I've listened to it over and over, and in less blissful surroundings...still works. This may not be his best album, for reasons that are beyond my musical comprehension. All I know is that this album does feel like the maestro is slightly unsettled in his direction. Each track differs greatly from one another. Not a bad thing necessarily, I personally love a little unpredictability. It is a strange concept though considering he has always been so settled in his individual style. What this agitation makes room for, however is something really quite stunning. From that very first time I heard it, I was taken with the concept of redemption. Death or dying which leads toward a better place. Perhaps Antony is looking for some redemption himself. Redemption from the (beautiful) despair he has always stood for. "The Spirit Was Gone" is what struck this chord initially but on further listens it's riddled throughout. "Thank You for your Love" is a powerful and genuine appreciation for something that has died. "Ghost" frees snakes from their hosts. The highlight is his duet with Bjork on Icelandic sung "Fletta."
Do listen to this on vinyl. Also, read the cover story about "Swanlights the Polar Bear." A masterpiece in itself.
4. Best Coast - Crazy For You
This album reminds me of Issy Beech. First tick. It's also part of the big aquamarine slice on that pie chart graph. Second tick. It's also a banger break-up album. Don't know if that's a tick... let's chuck it in for good measure. The honesty of Beth Cosentino's lyrics are so damn endearing. Simple, sometimes a little naff but raw without a hint of irony. I like that. It's rare in lyrics these days. Not only is it the honesty that grabs you but her delivery and pitch is flawless. "I just wanna tell you that I have always loved you/miss you." "And there's something about the sum-mer." (Could almost sound like "There's something about Sun-ni." Almost.)
Best Coast couldn't be a more fitting name for this band as it screams loud and proud California. Great stuff. That's it really.
3. Gorillaz - Plastic Beach
("Sweepstakes"/"To Binge"/"Pirate Jet"/"Some Kind of Nature")
2. Beach House - Teen Dream
Beach House has the ability to stop me in my tracks so that I can take a big, deep breath. It's intensely, intensely personal. It doesn't make me think about break-ups or make-ups or friends or anything external. It hits a chord deep within my soul. It's raw, sad, swirling emotion carried predominately through the haze of that mid-70's organ sound and of course, Victoria Legrand's fucking incredible, amazing, soul-filled (not soulful) voice of honey and heaven. Zebra is such a well formed album. The imagery it creates is golden. I'm even writing more whimsically and that's because I'm listening to it right now. "It is happening again" are the repeated lyrics from the second track "Silver Soul." I think I've had entire days with these four words dancing around my head. No complaints. Third track "Norway" opens with a light "ahh-ahh-ahh" that builds into a boat ride of a song. The best boat ride I've ever had. The entire album is so well put together and undeniable that it does make you wonder how a band with such a distinctive sound can keep releasing new music that people want to hear. Why not just turn to Devotion or their self-titled... I'm not really sure, but whatever it is, I can't turn away from Zebra.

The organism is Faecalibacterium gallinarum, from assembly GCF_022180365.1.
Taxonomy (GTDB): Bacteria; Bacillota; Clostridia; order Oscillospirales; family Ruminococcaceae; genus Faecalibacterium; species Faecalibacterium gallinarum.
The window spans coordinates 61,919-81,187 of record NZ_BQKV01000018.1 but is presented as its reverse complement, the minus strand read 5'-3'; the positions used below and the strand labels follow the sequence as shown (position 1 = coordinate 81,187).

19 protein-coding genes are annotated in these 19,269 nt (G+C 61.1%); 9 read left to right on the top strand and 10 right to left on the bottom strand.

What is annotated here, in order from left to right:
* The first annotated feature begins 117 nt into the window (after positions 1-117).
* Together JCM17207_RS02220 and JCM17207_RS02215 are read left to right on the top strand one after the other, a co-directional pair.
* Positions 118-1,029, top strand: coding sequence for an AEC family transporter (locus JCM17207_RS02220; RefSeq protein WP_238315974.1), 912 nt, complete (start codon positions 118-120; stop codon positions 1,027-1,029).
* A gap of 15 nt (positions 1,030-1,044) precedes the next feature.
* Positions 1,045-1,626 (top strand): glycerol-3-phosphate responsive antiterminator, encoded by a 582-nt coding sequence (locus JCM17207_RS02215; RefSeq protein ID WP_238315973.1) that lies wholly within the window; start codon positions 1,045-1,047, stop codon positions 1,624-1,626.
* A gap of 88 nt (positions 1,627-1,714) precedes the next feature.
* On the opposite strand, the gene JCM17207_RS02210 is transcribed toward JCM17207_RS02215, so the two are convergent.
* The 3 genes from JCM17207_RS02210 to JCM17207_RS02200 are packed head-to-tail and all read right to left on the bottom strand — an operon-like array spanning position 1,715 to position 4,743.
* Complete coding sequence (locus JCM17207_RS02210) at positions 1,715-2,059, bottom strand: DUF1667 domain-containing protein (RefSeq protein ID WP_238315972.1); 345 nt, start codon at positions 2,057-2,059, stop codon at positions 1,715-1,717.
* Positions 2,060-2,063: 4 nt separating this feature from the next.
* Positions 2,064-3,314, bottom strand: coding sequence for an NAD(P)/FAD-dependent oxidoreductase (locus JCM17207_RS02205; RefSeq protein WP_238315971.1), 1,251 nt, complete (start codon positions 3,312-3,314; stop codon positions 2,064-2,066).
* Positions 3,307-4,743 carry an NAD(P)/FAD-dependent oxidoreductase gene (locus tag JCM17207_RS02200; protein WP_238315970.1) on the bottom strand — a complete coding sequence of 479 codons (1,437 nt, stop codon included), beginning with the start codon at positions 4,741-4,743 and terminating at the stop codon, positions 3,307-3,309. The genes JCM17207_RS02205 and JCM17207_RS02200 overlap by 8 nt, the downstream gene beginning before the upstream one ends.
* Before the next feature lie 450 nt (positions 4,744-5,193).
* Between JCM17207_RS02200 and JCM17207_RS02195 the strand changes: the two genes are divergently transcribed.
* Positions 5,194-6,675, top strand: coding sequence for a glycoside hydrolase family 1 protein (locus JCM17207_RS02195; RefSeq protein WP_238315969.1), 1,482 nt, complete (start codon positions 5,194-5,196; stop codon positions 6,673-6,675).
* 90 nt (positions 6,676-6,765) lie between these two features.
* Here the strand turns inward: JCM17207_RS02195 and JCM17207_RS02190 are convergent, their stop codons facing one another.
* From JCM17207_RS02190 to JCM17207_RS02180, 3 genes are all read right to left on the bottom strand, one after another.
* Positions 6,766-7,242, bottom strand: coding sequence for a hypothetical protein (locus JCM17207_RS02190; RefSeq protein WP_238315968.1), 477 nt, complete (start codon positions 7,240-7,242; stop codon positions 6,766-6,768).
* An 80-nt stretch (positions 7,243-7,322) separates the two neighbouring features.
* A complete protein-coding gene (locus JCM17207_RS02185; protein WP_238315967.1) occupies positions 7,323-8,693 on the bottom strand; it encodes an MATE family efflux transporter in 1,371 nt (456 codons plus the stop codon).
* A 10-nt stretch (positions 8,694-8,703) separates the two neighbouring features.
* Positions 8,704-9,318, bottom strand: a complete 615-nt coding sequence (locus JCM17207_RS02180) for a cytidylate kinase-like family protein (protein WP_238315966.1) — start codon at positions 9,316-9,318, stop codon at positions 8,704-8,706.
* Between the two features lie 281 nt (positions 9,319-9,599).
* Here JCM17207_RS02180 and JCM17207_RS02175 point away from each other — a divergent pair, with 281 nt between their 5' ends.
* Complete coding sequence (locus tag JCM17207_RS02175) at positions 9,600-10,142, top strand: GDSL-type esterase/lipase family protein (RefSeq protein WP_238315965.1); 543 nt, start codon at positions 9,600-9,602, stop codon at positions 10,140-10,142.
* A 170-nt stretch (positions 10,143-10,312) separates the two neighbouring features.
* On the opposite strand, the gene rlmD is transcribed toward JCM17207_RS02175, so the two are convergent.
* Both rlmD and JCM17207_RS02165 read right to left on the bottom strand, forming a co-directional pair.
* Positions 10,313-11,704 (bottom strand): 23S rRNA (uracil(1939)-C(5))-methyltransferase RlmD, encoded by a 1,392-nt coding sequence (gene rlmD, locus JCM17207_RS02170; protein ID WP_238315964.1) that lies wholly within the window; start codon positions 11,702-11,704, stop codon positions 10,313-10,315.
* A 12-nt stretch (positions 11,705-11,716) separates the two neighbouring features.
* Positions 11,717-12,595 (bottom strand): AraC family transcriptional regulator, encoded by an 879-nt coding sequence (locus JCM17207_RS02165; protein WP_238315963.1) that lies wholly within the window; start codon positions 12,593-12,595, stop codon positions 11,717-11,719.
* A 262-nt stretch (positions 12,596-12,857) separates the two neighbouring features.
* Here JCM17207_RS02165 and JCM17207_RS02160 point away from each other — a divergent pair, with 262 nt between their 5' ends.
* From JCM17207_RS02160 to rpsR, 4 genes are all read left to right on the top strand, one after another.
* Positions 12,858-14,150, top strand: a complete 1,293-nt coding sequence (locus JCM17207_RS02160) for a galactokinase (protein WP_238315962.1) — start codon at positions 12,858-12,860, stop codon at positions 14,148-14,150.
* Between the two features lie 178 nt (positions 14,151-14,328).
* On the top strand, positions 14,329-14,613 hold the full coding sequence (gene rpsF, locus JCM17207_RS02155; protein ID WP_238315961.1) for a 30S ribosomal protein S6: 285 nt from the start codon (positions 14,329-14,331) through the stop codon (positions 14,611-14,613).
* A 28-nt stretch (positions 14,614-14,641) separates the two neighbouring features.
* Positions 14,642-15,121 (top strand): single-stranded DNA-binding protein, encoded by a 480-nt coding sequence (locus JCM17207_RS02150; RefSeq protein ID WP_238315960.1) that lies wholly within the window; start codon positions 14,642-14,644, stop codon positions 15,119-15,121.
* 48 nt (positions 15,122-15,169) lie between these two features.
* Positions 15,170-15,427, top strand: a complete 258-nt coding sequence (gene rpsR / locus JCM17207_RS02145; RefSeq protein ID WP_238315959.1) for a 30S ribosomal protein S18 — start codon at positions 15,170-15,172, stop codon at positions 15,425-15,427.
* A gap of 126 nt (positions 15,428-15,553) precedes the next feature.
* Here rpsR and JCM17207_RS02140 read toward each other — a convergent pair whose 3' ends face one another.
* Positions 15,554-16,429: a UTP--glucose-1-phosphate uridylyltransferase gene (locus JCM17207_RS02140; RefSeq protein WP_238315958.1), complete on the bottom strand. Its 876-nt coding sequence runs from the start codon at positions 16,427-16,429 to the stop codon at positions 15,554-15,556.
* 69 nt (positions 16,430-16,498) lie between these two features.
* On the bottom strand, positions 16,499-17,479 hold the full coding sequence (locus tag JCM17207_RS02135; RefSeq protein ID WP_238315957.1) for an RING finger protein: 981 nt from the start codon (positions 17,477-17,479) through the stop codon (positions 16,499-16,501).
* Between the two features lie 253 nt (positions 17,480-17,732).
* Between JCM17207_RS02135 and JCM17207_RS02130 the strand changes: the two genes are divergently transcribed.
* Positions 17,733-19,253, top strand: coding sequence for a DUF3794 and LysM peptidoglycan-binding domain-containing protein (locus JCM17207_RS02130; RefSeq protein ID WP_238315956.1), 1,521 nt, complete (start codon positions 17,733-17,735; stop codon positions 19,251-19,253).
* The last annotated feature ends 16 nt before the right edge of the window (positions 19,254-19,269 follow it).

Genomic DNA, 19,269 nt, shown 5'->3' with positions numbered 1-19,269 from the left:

I can not wait to see these babes play at Laneway. Oh geez, oh heck.
1. Ariel Pink - Before Today
Being a fan of Ariel Pink's for some time now, it was hard to know what to expect from this, there first studio recorded album. It had me from hello. It is no doubt my most played album of the year. Every track! Every. Single. Track. There's no loss of Pink's true essence either. I guess that what comes with being the king of d.i.y lo-fi home recordings... you tell them how it's supposed to sound even if they're the one's with the expensive equipment and years of recording experience under their headphones. Despite this power over sound, Pink has utilised the opportunity to play around with the big toys and he has done it exceptionally well. You can't help be pleasantly surprised as each track comes to play. I think that's a good word for it. Surprising. "Beverly Kills" shows us this in it's heavy 80's power-riff opening which catches me off guard every time. There are a few favourable influences thrown in also which definitely gets me on-side. One that I can't resist is the Alan Parson's Project, heard loud and clear in "Can't Hear my Eyes" and "Remininscences." "Fright Night (Nevermore)" could just be the song of the year.
This is probably the least emotionally involved I've been with my number 1 album of the year. I'm happy with that. Before Today reminds me of Pushka and it's family and the carefree times of a tumultuous but all round (and round -see what I did there?) important year. It's ultimately just a very cool album. Maybe this means that I might finally be cool...
Happy New Year everybody. X